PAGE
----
Possibilities: This time of year there are a number of possibilities - this is a high season for ragweed and tree allergies. You might also have a viral or bronchial infection. I would seek medical advice in person if you are experiencing a significant worsening of your asthma. Sometimes asthma exacerbations can be shortened if treated early. ...Read more
Night...: Nocturnal refers to night time. So, nocturnal asthma is present when an asthmatic awakens from sleep with asthma sxs like shortness of breath, cough, etc. There are medications that can be given to try to prevent this from happening. Keep track of how often this happens, what time the awakenings occur, exact sxs present, etc so your doctor can prescribe an effective regimen for you. ...Read more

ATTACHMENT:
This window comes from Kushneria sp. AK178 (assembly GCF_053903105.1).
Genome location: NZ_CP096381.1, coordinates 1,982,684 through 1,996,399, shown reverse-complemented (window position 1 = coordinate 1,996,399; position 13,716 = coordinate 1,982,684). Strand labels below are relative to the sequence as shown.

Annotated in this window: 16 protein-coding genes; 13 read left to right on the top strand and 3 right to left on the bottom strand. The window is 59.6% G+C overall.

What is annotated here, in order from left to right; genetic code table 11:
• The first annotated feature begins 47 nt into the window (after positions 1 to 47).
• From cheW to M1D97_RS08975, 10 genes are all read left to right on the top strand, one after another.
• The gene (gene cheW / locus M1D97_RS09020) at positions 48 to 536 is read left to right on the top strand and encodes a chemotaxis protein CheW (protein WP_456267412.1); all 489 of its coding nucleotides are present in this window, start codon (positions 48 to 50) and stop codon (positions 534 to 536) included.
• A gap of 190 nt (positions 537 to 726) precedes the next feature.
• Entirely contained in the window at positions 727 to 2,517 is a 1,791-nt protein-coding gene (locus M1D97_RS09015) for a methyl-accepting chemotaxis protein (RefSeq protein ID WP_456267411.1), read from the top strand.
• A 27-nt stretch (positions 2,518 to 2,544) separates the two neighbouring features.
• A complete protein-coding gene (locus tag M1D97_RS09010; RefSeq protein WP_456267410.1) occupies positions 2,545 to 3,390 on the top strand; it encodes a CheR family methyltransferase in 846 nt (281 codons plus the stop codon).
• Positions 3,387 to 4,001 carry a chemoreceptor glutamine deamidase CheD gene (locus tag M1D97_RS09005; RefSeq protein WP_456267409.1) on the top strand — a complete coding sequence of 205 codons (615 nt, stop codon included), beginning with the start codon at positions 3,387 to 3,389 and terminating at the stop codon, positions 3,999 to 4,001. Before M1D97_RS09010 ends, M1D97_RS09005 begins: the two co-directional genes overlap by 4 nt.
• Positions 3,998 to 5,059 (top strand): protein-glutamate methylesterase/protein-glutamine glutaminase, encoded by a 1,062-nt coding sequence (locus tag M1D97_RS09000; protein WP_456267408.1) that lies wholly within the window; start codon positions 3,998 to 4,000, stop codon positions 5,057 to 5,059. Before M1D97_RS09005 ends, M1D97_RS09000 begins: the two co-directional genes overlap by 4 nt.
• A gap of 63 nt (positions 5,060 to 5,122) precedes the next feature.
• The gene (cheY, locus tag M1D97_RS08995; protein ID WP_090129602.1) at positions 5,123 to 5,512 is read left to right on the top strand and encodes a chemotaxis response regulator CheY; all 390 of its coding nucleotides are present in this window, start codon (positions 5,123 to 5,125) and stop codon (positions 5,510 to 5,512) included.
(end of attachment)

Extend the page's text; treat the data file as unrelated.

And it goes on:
Were you tested?:
If you have been tested a course of treatment should have been prescribed. Depending on the severity of your asthma, various treatments may be started. Mild infrequent attacks may be treated with a rescue inhaler whereas more frequent severe attacks may require a controller inhaler to be added. The best course must be determined by you and your physician.
Good Luck ...Read more
Inflammation: Is the precipitating cause but no one really knows the actual underlying reason some people develop asthma. We do know that allergies and respiratory infections can lead to inflammation that leads to wheezing and "asthma" symptoms. Diet and genetics my also influence developing asthma. ...Read more